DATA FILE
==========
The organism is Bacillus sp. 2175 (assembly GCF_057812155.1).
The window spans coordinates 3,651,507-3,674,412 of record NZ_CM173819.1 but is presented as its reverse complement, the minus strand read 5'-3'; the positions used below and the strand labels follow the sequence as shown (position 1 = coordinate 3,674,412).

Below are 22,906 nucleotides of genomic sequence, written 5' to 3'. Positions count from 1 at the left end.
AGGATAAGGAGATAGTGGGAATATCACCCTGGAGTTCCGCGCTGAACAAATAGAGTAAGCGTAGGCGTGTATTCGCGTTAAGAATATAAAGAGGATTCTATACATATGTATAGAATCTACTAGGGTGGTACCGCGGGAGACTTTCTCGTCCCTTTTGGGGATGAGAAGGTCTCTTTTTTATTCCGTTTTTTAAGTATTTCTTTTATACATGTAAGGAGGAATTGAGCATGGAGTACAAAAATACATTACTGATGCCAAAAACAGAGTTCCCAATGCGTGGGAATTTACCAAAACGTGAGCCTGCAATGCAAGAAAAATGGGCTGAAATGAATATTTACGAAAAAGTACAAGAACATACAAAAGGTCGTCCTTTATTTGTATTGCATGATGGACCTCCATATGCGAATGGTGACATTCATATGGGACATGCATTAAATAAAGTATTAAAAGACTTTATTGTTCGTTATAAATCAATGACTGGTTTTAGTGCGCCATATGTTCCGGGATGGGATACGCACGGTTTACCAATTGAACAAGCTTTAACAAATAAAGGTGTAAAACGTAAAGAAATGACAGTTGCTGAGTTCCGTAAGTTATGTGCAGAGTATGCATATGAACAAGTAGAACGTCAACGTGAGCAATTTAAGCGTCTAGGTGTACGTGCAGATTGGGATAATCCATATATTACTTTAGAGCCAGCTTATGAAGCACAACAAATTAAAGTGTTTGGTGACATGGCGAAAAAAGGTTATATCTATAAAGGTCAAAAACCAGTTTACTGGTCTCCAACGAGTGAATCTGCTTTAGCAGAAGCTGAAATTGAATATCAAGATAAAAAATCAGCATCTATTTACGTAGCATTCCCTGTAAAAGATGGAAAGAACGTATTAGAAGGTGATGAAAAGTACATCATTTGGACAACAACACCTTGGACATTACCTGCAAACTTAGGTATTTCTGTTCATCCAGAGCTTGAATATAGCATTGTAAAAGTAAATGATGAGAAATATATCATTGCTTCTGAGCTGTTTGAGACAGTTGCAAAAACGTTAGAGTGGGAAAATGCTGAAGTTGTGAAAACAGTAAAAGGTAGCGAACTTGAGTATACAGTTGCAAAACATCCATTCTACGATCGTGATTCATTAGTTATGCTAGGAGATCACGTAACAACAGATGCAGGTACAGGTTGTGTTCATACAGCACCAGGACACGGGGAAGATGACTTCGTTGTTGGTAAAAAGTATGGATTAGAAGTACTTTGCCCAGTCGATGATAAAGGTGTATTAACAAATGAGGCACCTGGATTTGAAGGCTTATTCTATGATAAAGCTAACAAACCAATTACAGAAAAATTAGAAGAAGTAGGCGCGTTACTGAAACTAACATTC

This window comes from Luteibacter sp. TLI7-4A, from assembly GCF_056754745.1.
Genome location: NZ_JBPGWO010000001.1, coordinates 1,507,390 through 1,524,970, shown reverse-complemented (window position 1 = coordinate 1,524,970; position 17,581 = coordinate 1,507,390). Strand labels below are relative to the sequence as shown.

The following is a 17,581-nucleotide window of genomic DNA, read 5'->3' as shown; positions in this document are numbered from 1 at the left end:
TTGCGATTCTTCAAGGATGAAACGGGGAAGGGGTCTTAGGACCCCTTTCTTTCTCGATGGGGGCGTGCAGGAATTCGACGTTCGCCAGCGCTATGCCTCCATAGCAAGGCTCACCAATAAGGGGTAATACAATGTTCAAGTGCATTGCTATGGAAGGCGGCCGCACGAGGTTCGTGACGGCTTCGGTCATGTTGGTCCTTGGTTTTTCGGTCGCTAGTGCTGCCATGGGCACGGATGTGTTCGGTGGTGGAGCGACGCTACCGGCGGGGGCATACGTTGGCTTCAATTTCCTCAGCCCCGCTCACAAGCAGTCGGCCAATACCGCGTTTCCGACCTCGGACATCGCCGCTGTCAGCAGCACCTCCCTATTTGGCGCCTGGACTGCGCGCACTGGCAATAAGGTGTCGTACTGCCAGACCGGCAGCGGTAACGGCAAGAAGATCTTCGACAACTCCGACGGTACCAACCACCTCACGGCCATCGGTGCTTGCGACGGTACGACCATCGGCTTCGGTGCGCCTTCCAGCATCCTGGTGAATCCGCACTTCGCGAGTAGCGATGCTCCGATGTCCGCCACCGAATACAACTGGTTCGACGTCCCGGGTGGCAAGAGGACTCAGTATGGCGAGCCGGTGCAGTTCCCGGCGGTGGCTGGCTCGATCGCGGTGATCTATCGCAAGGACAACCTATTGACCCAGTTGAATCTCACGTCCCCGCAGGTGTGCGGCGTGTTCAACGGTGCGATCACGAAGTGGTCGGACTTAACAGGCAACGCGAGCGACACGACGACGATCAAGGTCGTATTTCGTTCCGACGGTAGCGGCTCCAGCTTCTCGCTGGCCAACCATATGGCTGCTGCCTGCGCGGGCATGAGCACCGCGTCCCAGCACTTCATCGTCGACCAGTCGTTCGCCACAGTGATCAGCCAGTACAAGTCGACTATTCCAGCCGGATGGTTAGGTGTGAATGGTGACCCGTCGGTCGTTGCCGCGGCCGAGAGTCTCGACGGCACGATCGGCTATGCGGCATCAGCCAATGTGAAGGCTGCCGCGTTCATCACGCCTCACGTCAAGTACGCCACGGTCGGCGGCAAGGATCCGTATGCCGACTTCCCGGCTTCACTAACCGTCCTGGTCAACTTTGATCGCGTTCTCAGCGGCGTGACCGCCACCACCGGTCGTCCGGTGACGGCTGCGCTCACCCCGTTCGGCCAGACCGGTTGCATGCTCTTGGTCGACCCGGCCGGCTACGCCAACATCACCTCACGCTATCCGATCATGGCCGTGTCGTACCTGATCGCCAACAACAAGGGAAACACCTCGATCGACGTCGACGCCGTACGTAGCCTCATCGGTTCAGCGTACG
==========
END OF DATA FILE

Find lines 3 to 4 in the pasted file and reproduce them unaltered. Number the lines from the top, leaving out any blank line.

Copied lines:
Below are 22,906 nucleotides of genomic sequence, written 5' to 3'. Positions count from 1 at the left end.
AGGATAAGGAGATAGTGGGAATATCACCCTGGAGTTCCGCGCTGAACAAATAGAGTAAGCGTAGGCGTGTATTCGCGTTAAGAATATAAAGAGGATTCTATACATATGTATAGAATCTACTAGGGTGGTACCGCGGGAGACTTTCTCGTCCCTTTTGGGGATGAGAAGGTCTCTTTTTTATTCCGTTTTTTAAGTATTTCTTTTATACATGTAAGGAGGAATTGAGCATGGAGTACAAAAATACATTACTGATGCCAAAAACAGAGTTCCCAATGCGTGGGAATTTACCAAAACGTGAGCCTGCAATGCAAGAAAAATGGGCTGAAATGAATATTTACGAAAAAGTACAAGAACATACAAAAGGTCGTCCTTTATTTGTATTGCATGATGGACCTCCATATGCGAATGGTGACATTCATATGGGACATGCATTAAATAAAGTATTAAAAGACTTTATTGTTCGTTATAAATCAATGACTGGTTTTAGTGCGCCATATGTTCCGGGATGGGATACGCACGGTTTACCAATTGAACAAGCTTTAACAAATAAAGGTGTAAAACGTAAAGAAATGACAGTTGCTGAGTTCCGTAAGTTATGTGCAGAGTATGCATATGAACAAGTAGAACGTCAACGTGAGCAATTTAAGCGTCTAGGTGTACGTGCAGATTGGGATAATCCATATATTACTTTAGAGCCAGCTTATGAAGCACAACAAATTAAAGTGTTTGGTGACATGGCGAAAAAAGGTTATATCTATAAAGGTCAAAAACCAGTTTACTGGTCTCCAACGAGTGAATCTGCTTTAGCAGAAGCTGAAATTGAATATCAAGATAAAAAATCAGCATCTATTTACGTAGCATTCCCTGTAAAAGATGGAAAGAACGTATTAGAAGGTGATGAAAAGTACATCATTTGGACAACAACACCTTGGACATTACCTGCAAACTTAGGTATTTCTGTTCATCCAGAGCTTGAATATAGCATTGTAAAAGTAAATGATGAGAAATATATCATTGCTTCTGAGCTGTTTGAGACAGTTGCAAAAACGTTAGAGTGGGAAAATGCTGAAGTTGTGAAAACAGTAAAAGGTAGCGAACTTGAGTATACAGTTGCAAAACATCCATTCTACGATCGTGATTCATTAGTTATGCTAGGAGATCACGTAACAACAGATGCAGGTACAGGTTGTGTTCATACAGCACCAGGACACGGGGAAGATGACTTCGTTGTTGGTAAAAAGTATGGATTAGAAGTACTTTGCCCAGTCGATGATAAAGGTGTATTAACAAATGAGGCACCTGGATTTGAAGGCTTATTCTATGATAAAGCTAACAAACCAATTACAGAAAAATTAGAAGAAGTAGGCGCGTTACTGAAACTAACATTC